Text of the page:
Although he painted landscapes and portraits he is most noted for his elegant and idealised portrayal of women. Emphasising the passive role accorded to women in the early nineteen hundreds, his work depicts the refined lifestyle of the upper class woman.
'Lamplight' portrays one of Fox's most prevalent themes of women relaxing in the company of one another. The use of soft pastel colours and the play of light and shadow on the figures enhances the serenity of the scene and provides the viewer with a glimpse into this intimate gathering of women.
The son of a photographer, E. Phillips Fox was born at Fitzroy, Victoria on 12th March 1865. He studied at the National Gallery School of Victoria in 1878 and taught drawing whilst pursuing his own studies as a painter. In 1887 he won a landscape prize and left for Paris to study at the Academie Julian and later at the prestigious Ecole des Beaux Arts. Fox joined excursions to Brittany, St Ives and other 'plein-air' painting centres.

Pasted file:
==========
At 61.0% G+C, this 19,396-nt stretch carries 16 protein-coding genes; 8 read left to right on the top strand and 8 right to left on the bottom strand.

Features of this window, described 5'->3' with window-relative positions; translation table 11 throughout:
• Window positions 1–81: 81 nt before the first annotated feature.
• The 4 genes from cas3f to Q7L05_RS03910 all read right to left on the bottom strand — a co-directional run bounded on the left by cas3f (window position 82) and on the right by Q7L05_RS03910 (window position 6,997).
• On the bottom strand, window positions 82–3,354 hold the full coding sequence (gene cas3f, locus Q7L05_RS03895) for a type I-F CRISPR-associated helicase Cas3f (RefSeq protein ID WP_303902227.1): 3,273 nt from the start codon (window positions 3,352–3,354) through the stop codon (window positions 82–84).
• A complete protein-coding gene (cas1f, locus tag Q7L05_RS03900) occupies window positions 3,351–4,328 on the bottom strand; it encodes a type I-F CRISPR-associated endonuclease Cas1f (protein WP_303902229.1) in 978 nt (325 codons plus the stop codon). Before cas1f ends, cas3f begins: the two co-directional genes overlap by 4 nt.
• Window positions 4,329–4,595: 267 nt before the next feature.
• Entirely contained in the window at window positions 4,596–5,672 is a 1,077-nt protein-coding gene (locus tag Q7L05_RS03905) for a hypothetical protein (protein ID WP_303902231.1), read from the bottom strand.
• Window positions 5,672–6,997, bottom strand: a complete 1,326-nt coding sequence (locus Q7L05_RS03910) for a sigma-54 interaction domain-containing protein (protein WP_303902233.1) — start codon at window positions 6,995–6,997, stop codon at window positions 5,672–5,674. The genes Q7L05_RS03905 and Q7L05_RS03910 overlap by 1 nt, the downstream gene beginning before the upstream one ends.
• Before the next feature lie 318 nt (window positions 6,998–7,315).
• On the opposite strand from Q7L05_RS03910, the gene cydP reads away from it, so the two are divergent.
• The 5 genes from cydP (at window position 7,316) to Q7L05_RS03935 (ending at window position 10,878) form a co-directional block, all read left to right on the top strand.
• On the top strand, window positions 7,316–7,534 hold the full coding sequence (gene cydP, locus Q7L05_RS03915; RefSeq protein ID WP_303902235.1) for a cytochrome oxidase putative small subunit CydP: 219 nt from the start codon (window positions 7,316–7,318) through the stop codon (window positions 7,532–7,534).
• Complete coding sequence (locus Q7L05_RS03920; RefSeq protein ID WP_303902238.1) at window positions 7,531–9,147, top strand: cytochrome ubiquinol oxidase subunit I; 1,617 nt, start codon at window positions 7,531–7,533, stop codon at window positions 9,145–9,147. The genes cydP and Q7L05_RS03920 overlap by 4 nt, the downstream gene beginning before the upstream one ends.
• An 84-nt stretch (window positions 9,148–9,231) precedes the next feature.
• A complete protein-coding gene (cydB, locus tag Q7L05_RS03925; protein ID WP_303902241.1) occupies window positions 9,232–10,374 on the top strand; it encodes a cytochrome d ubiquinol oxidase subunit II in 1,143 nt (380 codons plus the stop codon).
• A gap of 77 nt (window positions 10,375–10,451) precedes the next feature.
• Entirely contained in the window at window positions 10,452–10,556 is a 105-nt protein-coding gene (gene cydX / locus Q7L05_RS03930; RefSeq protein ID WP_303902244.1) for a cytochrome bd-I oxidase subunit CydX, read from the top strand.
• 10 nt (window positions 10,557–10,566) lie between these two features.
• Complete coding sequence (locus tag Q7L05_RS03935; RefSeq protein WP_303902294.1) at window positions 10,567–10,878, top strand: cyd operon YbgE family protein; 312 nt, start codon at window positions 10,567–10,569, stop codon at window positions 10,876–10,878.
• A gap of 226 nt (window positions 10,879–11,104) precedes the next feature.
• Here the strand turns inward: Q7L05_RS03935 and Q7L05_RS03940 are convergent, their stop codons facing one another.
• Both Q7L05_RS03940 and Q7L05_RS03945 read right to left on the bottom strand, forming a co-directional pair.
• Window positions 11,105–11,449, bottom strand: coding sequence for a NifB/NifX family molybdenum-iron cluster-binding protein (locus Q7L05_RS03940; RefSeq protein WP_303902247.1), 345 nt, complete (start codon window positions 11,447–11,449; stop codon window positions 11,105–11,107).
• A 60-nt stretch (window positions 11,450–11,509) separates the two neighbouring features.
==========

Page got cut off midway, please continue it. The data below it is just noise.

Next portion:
He returned to Melbourne in 1891 and a year later, he and Tucker established 'Charterisville', an art school that encouraged plein-air and impressionist principles. In 1904 Fox was back in Paris and the following year he married an English artist, Ethel Carrick. They toured Italy, Spain and Algeria, and in 1913 returned to Australia where they enjoyed a very happy domestic and artistic collaboration.
Fox was particularly impressed by the work of the French impressionist Paul Gauguin who he visited in Tahiti. When the First World War began he returned to Melbourne, but died of a sudden illness on 8th October 1915. Emanuel Phillips Fox was much admired by a younger generation of Australian artists for the bright colours of his French influenced impressionist paintings and generally for his remarkable range and ability.